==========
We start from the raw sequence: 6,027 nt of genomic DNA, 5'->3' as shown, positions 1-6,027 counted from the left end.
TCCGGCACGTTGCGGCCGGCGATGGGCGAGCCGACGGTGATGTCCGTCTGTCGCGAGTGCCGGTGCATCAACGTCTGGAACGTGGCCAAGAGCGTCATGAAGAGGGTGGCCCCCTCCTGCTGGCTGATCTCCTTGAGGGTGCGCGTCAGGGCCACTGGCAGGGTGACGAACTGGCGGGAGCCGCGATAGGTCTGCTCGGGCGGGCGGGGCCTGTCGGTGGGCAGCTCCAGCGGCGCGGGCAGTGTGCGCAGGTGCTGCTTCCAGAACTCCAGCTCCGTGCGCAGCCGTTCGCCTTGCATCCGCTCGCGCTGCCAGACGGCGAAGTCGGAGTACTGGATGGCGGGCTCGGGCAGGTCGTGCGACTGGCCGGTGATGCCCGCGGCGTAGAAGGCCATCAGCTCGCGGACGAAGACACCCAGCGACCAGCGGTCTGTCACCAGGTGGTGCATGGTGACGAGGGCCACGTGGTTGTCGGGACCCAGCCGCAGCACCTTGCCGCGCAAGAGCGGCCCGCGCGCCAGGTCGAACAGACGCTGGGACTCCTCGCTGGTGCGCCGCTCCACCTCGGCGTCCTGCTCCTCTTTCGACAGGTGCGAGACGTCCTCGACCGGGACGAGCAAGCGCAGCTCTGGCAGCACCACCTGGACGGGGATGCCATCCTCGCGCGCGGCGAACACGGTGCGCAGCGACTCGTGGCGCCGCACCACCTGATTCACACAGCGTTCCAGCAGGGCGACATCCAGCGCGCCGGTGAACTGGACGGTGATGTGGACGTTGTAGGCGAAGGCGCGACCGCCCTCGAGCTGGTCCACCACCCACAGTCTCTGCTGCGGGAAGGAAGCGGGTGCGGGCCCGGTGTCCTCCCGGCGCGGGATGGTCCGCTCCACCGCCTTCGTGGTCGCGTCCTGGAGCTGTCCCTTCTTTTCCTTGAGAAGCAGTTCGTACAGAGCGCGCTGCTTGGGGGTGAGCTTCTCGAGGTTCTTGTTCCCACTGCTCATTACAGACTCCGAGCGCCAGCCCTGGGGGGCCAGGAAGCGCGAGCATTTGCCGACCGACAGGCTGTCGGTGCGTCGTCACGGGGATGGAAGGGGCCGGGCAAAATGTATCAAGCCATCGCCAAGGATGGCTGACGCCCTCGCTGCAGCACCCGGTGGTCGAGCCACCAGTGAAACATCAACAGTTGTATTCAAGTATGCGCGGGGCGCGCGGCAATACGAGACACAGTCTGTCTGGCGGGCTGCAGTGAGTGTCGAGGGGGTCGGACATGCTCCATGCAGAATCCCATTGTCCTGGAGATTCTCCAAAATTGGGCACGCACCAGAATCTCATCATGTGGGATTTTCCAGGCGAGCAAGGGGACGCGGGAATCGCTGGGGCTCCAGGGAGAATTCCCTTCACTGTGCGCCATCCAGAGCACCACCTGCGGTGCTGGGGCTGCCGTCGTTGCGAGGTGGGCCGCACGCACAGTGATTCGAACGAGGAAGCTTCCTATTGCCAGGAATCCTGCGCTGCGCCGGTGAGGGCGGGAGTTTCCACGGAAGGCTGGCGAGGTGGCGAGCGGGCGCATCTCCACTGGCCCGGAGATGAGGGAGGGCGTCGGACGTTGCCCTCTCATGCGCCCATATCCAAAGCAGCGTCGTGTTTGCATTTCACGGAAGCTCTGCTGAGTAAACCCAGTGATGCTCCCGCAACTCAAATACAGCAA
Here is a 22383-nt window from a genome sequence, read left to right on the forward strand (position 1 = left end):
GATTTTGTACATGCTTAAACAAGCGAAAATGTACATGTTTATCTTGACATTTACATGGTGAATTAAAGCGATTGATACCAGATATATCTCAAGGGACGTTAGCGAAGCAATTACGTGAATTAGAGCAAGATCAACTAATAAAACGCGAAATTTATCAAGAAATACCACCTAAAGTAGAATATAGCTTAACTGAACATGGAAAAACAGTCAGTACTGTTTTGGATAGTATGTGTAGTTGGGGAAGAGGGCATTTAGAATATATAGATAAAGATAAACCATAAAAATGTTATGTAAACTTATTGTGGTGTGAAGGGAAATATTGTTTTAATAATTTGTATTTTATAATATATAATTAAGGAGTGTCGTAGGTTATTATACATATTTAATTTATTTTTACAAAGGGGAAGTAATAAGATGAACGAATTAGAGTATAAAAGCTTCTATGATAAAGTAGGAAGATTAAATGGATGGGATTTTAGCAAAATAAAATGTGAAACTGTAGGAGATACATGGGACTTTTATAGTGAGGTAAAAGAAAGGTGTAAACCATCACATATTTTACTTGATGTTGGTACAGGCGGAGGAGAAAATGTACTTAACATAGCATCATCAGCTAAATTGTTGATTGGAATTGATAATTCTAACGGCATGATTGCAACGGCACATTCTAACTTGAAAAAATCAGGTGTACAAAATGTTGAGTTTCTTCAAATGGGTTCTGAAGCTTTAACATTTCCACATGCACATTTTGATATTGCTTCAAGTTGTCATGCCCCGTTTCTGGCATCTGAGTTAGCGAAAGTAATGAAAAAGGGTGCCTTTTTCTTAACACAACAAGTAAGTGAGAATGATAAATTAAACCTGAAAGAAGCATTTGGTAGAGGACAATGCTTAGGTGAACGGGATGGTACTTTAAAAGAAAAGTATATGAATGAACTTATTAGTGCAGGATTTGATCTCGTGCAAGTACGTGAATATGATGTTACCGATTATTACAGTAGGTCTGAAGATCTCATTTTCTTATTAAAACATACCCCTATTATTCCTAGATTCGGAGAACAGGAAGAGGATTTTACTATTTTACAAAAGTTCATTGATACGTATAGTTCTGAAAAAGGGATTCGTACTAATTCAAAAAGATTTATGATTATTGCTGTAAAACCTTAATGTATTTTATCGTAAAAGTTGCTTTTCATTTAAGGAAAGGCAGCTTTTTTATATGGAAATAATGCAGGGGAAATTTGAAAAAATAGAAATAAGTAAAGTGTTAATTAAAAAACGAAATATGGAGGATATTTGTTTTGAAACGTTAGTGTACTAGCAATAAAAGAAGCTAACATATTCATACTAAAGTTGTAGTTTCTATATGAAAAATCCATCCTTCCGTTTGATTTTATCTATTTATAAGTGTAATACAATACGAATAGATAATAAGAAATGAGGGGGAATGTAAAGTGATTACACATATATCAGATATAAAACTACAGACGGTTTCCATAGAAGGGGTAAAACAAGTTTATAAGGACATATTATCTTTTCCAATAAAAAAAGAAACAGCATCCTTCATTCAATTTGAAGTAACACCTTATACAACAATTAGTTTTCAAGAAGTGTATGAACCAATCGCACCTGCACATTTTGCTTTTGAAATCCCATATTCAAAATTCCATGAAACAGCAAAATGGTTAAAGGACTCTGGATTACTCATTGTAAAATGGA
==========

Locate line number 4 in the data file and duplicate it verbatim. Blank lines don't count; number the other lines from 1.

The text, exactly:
GATTTTGTACATGCTTAAACAAGCGAAAATGTACATGTTTATCTTGACATTTACATGGTGAATTAAAGCGATTGATACCAGATATATCTCAAGGGACGTTAGCGAAGCAATTACGTGAATTAGAGCAAGATCAACTAATAAAACGCGAAATTTATCAAGAAATACCACCTAAAGTAGAATATAGCTTAACTGAACATGGAAAAACAGTCAGTACTGTTTTGGATAGTATGTGTAGTTGGGGAAGAGGGCATTTAGAATATATAGATAAAGATAAACCATAAAAATGTTATGTAAACTTATTGTGGTGTGAAGGGAAATATTGTTTTAATAATTTGTATTTTATAATATATAATTAAGGAGTGTCGTAGGTTATTATACATATTTAATTTATTTTTACAAAGGGGAAGTAATAAGATGAACGAATTAGAGTATAAAAGCTTCTATGATAAAGTAGGAAGATTAAATGGATGGGATTTTAGCAAAATAAAATGTGAAACTGTAGGAGATACATGGGACTTTTATAGTGAGGTAAAAGAAAGGTGTAAACCATCACATATTTTACTTGATGTTGGTACAGGCGGAGGAGAAAATGTACTTAACATAGCATCATCAGCTAAATTGTTGATTGGAATTGATAATTCTAACGGCATGATTGCAACGGCACATTCTAACTTGAAAAAATCAGGTGTACAAAATGTTGAGTTTCTTCAAATGGGTTCTGAAGCTTTAACATTTCCACATGCACATTTTGATATTGCTTCAAGTTGTCATGCCCCGTTTCTGGCATCTGAGTTAGCGAAAGTAATGAAAAAGGGTGCCTTTTTCTTAACACAACAAGTAAGTGAGAATGATAAATTAAACCTGAAAGAAGCATTTGGTAGAGGACAATGCTTAGGTGAACGGGATGGTACTTTAAAAGAAAAGTATATGAATGAACTTATTAGTGCAGGATTTGATCTCGTGCAAGTACGTGAATATGATGTTACCGATTATTACAGTAGGTCTGAAGATCTCATTTTCTTATTAAAACATACCCCTATTATTCCTAGATTCGGAGAACAGGAAGAGGATTTTACTATTTTACAAAAGTTCATTGATACGTATAGTTCTGAAAAAGGGATTCGTACTAATTCAAAAAGATTTATGATTATTGCTGTAAAACCTTAATGTATTTTATCGTAAAAGTTGCTTTTCATTTAAGGAAAGGCAGCTTTTTTATATGGAAATAATGCAGGGGAAATTTGAAAAAATAGAAATAAGTAAAGTGTTAATTAAAAAACGAAATATGGAGGATATTTGTTTTGAAACGTTAGTGTACTAGCAATAAAAGAAGCTAACATATTCATACTAAAGTTGTAGTTTCTATATGAAAAATCCATCCTTCCGTTTGATTTTATCTATTTATAAGTGTAATACAATACGAATAGATAATAAGAAATGAGGGGGAATGTAAAGTGATTACACATATATCAGATATAAAACTACAGACGGTTTCCATAGAAGGGGTAAAACAAGTTTATAAGGACATATTATCTTTTCCAATAAAAAAAGAAACAGCATCCTTCATTCAATTTGAAGTAACACCTTATACAACAATTAGTTTTCAAGAAGTGTATGAACCAATCGCACCTGCACATTTTGCTTTTGAAATCCCATATTCAAAATTCCATGAAACAGCAAAATGGTTAAAGGACTCTGGATTACTCATTGTAAAATGGA